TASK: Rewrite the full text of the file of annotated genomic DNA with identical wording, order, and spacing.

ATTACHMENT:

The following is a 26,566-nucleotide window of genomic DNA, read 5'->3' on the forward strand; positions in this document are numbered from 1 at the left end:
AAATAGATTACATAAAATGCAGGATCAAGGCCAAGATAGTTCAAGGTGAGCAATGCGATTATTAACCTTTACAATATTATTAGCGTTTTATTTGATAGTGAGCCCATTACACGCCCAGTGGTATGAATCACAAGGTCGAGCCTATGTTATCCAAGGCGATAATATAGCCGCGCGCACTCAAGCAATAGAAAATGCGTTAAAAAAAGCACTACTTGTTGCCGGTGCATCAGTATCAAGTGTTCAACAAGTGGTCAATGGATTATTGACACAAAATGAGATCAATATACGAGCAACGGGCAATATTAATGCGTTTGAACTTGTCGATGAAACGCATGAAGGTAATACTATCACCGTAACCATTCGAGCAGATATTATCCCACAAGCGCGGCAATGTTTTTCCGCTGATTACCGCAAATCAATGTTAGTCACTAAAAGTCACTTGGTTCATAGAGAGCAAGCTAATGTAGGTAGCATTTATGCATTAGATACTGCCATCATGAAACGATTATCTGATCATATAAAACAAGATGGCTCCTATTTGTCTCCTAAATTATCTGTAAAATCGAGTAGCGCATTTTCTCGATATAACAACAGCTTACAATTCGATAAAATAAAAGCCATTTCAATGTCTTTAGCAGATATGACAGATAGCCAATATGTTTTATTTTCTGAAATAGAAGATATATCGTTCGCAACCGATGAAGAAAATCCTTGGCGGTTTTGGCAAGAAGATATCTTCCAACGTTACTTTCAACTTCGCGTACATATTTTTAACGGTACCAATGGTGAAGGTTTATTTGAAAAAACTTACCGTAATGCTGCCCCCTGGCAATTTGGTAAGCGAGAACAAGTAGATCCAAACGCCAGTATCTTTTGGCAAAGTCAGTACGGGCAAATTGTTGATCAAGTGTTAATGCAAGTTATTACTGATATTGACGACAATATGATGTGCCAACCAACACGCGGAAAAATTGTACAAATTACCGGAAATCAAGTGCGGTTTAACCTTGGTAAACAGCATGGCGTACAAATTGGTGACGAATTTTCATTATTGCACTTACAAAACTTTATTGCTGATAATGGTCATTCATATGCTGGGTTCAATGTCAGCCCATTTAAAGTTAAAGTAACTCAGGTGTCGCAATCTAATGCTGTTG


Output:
The following is a 26,566-nucleotide window of genomic DNA, read 5'->3' on the forward strand; positions in this document are numbered from 1 at the left end:
AAATAGATTACATAAAATGCAGGATCAAGGCCAAGATAGTTCAAGGTGAGCAATGCGATTATTAACCTTTACAATATTATTAGCGTTTTATTTGATAGTGAGCCCATTACACGCCCAGTGGTATGAATCACAAGGTCGAGCCTATGTTATCCAAGGCGATAATATAGCCGCGCGCACTCAAGCAATAGAAAATGCGTTAAAAAAAGCACTACTTGTTGCCGGTGCATCAGTATCAAGTGTTCAACAAGTGGTCAATGGATTATTGACACAAAATGAGATCAATATACGAGCAACGGGCAATATTAATGCGTTTGAACTTGTCGATGAAACGCATGAAGGTAATACTATCACCGTAACCATTCGAGCAGATATTATCCCACAAGCGCGGCAATGTTTTTCCGCTGATTACCGCAAATCAATGTTAGTCACTAAAAGTCACTTGGTTCATAGAGAGCAAGCTAATGTAGGTAGCATTTATGCATTAGATACTGCCATCATGAAACGATTATCTGATCATATAAAACAAGATGGCTCCTATTTGTCTCCTAAATTATCTGTAAAATCGAGTAGCGCATTTTCTCGATATAACAACAGCTTACAATTCGATAAAATAAAAGCCATTTCAATGTCTTTAGCAGATATGACAGATAGCCAATATGTTTTATTTTCTGAAATAGAAGATATATCGTTCGCAACCGATGAAGAAAATCCTTGGCGGTTTTGGCAAGAAGATATCTTCCAACGTTACTTTCAACTTCGCGTACATATTTTTAACGGTACCAATGGTGAAGGTTTATTTGAAAAAACTTACCGTAATGCTGCCCCCTGGCAATTTGGTAAGCGAGAACAAGTAGATCCAAACGCCAGTATCTTTTGGCAAAGTCAGTACGGGCAAATTGTTGATCAAGTGTTAATGCAAGTTATTACTGATATTGACGACAATATGATGTGCCAACCAACACGCGGAAAAATTGTACAAATTACCGGAAATCAAGTGCGGTTTAACCTTGGTAAACAGCATGGCGTACAAATTGGTGACGAATTTTCATTATTGCACTTACAAAACTTTATTGCTGATAATGGTCATTCATATGCTGGGTTCAATGTCAGCCCATTTAAAGTTAAAGTAACTCAGGTGTCGCAATCTAATGCTGTTG